Friday, November 14, 2014

The Economics of Tipping

By Kenneth A. Zahringer
My dinner companion sounded indignant. “It’s a shame we have to tip the waitress,” she said. “The restaurant owner ought to pay the staff enough to live on.”
I imagine that is a common attitude among those steeped in our current cultural climate of envy and dislike of economic success — the anti-capitalist mentality, as Mises put it. It’s easy to fall into the trap of thinking that we tip waiters out of sympathy, due to their misfortune of having to work in an industry full of greedy restaurant owners who won’t pay a “living wage.” In fact, tipping is an elegant
market solution to a particular set of circumstances, often present in service jobs, that makes determining an appropriate wage extremely problematic. The practice of tipping used to be more common, applying to many more service positions than at present, when it is largely restricted to waitstaff and skycaps. Part of the reason for its partial demise is just the wandering course of economic change, but many jobs that used to be paid primarily by tips came to be covered by minimum wage legislation and simply disappeared.
So why do we tip? At first glance it seems rather odd that a waiter should be paid by two different people — employer and customer — for the same job. But in fact we, as tipping customers, are paying for a very different aspect of the waiter’s job than is the employer. The restaurant owner needs a way to get the customer’s order to the kitchen and the food out to the customer. Most anyone who can walk a straight line and operate a pencil can perform that task. But the restaurant owner also wants happy customers, and customers are happy when they have a waiter who can solve problems, handle special requests, and generally make their meal a pleasant experience, and that is a special skill set indeed. Coordinating these two different, and not closely connected, aspects of the job is what tipping is all about.
Information Asymmetry
The employer wants happy customers, but he has a twofold information problem. As a practical matter it is difficult for him to observe interactions between waitstaff and customers. In addition, the customers’ expectations regarding the quality of service are impossible to observe. This is further complicated by the fact that staff members are heterogeneous; they are different in terms of skill levels, personalities, and other characteristics that affect the customer’s experience of quality service. Thus the employer doesn’t have the information he needs to arrive at an appropriate wage for each member of his staff. The customer, however, is a participant in these interactions and as such has as complete information as is humanly possible. If the customer pays the server directly for that aspect of the job, the decision of the appropriate pay is made by the person with the most information about job performance.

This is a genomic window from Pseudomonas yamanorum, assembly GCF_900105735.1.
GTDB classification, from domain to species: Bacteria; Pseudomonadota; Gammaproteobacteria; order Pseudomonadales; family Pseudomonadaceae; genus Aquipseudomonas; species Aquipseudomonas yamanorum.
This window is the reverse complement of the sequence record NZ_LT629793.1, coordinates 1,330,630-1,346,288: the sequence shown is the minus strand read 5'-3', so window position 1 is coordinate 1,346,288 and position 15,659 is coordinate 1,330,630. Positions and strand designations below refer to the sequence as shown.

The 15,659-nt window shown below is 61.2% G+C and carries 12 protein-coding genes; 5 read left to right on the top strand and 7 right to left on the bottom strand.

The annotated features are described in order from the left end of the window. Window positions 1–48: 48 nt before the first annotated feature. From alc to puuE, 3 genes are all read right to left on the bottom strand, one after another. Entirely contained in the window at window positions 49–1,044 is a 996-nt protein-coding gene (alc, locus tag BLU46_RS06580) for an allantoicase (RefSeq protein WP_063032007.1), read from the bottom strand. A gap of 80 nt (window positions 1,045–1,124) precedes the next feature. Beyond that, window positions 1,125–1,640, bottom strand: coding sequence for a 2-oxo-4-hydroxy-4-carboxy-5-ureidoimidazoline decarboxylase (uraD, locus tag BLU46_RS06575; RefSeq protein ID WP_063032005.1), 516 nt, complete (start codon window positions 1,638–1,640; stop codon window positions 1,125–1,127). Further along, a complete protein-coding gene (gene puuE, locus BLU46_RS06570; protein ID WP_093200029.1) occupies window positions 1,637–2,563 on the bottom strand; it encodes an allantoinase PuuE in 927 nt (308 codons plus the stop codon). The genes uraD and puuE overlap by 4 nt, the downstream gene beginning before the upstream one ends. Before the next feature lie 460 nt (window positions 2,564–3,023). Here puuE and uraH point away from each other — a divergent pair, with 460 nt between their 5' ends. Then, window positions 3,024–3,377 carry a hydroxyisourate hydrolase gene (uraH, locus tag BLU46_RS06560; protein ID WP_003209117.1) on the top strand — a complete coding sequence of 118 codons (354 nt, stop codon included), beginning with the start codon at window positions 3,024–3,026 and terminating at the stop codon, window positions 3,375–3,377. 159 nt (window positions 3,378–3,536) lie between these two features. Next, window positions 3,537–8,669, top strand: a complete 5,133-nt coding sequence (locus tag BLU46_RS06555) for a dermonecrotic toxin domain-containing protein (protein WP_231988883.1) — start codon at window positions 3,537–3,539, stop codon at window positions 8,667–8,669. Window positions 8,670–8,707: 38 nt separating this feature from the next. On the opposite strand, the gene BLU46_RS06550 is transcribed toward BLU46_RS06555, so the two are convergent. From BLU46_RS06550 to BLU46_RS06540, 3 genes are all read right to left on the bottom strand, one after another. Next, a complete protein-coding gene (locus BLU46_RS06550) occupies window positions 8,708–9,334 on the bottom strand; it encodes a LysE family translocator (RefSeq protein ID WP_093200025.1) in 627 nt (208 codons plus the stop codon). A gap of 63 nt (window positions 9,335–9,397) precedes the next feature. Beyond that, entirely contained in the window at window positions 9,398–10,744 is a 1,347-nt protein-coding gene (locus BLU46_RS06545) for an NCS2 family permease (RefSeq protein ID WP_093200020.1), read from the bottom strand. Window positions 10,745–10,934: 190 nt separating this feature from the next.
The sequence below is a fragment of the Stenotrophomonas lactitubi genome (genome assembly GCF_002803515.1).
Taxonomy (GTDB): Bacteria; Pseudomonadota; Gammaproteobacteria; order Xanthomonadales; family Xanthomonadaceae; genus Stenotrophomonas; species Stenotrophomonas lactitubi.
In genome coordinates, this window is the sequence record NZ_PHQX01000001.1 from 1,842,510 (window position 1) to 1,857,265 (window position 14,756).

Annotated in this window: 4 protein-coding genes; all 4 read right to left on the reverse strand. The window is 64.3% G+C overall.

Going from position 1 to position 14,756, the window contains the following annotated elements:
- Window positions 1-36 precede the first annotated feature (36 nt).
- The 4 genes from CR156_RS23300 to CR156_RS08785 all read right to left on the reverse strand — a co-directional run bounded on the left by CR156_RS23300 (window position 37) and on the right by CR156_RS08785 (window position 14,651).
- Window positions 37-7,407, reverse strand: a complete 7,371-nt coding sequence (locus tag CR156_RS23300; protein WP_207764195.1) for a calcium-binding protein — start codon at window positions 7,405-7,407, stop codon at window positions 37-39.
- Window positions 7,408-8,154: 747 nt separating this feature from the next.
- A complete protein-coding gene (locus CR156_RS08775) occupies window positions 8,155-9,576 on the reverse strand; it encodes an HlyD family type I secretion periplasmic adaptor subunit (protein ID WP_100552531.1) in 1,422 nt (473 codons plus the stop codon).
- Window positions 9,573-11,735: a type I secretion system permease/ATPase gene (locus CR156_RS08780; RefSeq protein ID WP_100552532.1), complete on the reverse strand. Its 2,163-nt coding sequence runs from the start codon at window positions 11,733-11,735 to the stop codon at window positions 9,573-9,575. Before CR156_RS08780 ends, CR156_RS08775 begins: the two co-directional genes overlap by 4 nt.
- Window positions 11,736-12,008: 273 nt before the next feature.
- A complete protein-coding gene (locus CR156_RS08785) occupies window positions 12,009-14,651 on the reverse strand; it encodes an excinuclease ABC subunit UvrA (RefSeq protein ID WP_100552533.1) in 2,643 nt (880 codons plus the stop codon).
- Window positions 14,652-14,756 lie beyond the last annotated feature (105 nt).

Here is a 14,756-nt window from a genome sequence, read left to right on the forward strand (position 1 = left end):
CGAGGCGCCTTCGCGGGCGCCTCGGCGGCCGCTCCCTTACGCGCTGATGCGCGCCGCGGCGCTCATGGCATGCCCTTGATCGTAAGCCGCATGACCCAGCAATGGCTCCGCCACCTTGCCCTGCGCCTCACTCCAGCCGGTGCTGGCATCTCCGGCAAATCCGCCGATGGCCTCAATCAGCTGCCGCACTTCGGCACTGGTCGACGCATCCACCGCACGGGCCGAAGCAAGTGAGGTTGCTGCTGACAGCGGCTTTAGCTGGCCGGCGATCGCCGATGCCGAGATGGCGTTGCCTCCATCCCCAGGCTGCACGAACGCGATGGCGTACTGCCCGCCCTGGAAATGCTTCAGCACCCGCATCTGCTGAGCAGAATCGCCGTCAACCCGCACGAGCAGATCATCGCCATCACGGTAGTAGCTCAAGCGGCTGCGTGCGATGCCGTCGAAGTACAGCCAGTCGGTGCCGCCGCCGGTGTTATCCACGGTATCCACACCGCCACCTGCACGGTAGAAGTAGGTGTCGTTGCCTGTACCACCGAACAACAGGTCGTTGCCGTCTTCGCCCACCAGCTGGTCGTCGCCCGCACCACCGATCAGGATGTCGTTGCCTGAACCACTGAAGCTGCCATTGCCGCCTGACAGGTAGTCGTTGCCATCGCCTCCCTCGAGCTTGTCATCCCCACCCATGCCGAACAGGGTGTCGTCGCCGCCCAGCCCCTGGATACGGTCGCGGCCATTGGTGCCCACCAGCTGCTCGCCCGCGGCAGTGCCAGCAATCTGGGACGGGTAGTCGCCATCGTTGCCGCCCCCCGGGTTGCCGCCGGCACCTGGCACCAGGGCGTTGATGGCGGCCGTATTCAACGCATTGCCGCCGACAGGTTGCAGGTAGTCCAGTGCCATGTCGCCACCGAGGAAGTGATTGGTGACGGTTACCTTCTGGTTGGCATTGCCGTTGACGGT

Incentive Alignment
Employers generally want their employees to give their best, and presumably are willing to pay for that. However, the aforementioned information problem inhibits his ability to do so. Ideally, tips make the server’s compensation directly proportional and immediately responsive to the quality of service provided. This aligns the employee’s incentives with the employer’s; both now want to provide high-quality service to the customer, each for their own benefit.
Risk Sharing
Hiring a new employee entails risk. For the new employee, there is the risk that the job may not turn out as he had hoped. It could turn out to be a dead end with no future, or unsatisfactory in innumerable other ways. The employer, however, has a financial risk. The new employee’s skill set is unknown to the employer to at least some degree, regardless of how thorough the interview process might be. There is even more uncertainty with an inexperienced new hire; there is no history for the employer to work from. The employer has to pay the agreed upon wage, and if the new employee doesn’t perform as hoped he is losing money. If the new employee accepts a lower guaranteed wage and makes part of his compensation contingent on performance — the tip — this relieves risk in two ways. First, the employer is more willing to take a chance on a young, inexperienced worker. If the wage is lower, the minimum performance level needed to make the employee worth the wage is also lower. Second, since the employee can increase his earnings directly and immediately by improving his performance the job is not so much of a dead end. The low paying job becomes a valuable stepping stone, allowing the young, inexperienced employee to learn job skills, establish a performance record, and move on to something better. (It should be obvious that minimum wage legislation short-circuits this entire arrangement, making the employer much less willing to hire someone unless he is certain they are worth the higher wage. This is how lower-skilled individuals get shut out of the job market. But that’s the subject ofanother essay.)
That is the magic of the market. Even mundane habits like leaving a tip for a waiter play an important role in social cooperation and coordination. It is an elegant solution to a knowledge problem, developed spontaneously through the actions of a myriad of market participants. When left alone, people are pretty darn resourceful.
The above originally appeared at